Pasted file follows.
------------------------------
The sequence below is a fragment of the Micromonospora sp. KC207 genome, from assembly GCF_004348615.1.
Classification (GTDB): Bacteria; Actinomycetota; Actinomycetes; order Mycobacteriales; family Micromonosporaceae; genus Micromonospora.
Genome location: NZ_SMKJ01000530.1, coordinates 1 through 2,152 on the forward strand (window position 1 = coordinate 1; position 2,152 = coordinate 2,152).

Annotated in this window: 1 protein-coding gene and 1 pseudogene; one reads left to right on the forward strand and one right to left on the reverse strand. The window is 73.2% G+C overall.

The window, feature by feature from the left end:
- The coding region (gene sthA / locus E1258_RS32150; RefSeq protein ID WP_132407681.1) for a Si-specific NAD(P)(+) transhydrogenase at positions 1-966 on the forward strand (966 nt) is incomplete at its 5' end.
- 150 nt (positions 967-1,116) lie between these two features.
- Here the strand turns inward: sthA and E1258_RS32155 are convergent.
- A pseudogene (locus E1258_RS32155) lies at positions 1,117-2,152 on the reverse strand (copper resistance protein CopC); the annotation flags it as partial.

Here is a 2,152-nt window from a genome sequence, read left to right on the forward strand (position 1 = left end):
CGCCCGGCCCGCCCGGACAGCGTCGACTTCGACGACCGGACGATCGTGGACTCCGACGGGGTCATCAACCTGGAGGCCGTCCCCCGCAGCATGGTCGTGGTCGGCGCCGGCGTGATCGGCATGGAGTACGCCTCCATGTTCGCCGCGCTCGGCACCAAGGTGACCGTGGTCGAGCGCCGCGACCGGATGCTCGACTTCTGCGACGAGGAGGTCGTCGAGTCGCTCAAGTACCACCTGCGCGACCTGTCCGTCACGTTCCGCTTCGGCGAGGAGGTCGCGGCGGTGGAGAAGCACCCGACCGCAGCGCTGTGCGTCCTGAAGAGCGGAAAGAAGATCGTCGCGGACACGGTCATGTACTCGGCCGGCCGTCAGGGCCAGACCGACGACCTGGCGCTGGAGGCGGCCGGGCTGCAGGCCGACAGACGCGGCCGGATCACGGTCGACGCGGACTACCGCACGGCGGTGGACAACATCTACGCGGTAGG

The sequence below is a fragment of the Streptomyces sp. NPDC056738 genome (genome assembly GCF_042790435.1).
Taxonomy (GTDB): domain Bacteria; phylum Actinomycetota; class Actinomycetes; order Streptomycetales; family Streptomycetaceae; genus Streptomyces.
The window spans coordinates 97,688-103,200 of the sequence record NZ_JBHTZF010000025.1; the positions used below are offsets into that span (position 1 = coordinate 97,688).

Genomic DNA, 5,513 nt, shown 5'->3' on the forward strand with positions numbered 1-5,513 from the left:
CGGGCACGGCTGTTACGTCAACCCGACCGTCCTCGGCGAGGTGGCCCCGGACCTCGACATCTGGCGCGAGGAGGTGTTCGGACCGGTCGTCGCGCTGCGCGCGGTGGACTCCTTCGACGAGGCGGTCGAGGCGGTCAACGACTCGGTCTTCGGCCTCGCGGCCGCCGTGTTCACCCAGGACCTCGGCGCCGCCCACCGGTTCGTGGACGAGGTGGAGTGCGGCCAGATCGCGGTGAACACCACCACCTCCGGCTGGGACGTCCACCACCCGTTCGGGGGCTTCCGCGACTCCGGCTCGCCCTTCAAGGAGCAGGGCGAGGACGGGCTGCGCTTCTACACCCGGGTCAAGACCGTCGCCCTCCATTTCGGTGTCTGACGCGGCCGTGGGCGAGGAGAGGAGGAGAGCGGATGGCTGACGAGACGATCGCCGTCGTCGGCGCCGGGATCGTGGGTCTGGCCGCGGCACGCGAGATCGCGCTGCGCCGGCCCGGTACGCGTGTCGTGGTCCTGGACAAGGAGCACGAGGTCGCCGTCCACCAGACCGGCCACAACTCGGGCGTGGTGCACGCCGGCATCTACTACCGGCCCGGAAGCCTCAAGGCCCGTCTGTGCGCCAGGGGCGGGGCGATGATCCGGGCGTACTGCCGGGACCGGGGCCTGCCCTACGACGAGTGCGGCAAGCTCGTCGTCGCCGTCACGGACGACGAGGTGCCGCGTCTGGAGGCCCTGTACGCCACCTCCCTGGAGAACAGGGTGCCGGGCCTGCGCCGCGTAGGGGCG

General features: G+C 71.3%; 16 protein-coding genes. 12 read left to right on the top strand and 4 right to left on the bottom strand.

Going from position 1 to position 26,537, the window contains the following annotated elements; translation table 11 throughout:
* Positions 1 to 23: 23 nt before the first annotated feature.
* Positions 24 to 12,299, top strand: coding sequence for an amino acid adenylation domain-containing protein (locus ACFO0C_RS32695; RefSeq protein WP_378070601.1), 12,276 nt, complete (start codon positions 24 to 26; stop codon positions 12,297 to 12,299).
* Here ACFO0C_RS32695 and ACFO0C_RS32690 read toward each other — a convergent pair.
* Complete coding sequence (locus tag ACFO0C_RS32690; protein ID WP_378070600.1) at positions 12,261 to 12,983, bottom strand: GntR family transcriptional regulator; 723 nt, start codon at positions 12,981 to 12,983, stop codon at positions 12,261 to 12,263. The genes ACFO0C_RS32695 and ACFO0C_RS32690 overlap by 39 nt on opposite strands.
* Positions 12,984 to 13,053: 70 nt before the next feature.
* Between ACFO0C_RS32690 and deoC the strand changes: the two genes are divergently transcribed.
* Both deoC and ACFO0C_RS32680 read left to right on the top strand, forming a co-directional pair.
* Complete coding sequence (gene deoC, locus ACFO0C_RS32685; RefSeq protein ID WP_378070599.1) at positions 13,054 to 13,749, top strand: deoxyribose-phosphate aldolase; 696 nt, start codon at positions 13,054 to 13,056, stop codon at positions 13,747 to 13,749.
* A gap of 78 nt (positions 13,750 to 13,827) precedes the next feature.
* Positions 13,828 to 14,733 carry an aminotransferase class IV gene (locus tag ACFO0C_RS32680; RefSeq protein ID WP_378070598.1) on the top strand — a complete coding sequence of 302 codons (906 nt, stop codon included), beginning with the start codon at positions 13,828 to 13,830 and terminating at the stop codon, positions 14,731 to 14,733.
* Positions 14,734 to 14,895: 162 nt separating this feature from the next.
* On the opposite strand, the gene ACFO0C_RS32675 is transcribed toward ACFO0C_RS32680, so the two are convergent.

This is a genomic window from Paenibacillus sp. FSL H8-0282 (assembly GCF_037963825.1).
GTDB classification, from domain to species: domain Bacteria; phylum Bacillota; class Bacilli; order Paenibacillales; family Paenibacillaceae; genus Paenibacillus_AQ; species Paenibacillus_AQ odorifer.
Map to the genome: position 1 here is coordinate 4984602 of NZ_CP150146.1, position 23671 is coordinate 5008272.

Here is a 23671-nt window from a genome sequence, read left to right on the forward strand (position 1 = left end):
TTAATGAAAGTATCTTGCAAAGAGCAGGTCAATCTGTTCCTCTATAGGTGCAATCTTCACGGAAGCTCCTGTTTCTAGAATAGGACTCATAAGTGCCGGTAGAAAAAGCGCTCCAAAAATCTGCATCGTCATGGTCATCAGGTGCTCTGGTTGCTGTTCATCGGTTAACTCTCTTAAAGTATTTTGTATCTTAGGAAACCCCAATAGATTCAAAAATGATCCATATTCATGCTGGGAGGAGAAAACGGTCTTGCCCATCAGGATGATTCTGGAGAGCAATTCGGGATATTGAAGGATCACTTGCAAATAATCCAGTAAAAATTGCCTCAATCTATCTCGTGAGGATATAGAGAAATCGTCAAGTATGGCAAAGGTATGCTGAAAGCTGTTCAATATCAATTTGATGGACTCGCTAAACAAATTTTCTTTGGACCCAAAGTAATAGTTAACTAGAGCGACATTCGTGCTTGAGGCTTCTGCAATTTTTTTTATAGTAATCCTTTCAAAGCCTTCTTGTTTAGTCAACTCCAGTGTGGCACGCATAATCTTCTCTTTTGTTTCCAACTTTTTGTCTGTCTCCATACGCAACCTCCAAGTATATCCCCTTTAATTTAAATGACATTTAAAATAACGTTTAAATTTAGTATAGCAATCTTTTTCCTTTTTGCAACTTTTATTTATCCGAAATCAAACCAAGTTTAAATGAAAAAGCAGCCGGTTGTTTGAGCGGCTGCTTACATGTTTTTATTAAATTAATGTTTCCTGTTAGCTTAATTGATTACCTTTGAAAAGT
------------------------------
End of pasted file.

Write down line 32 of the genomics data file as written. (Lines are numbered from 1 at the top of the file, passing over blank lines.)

GTDB classification, from domain to species: domain Bacteria; phylum Bacillota; class Bacilli; order Paenibacillales; family Paenibacillaceae; genus Paenibacillus_AQ; species Paenibacillus_AQ odorifer.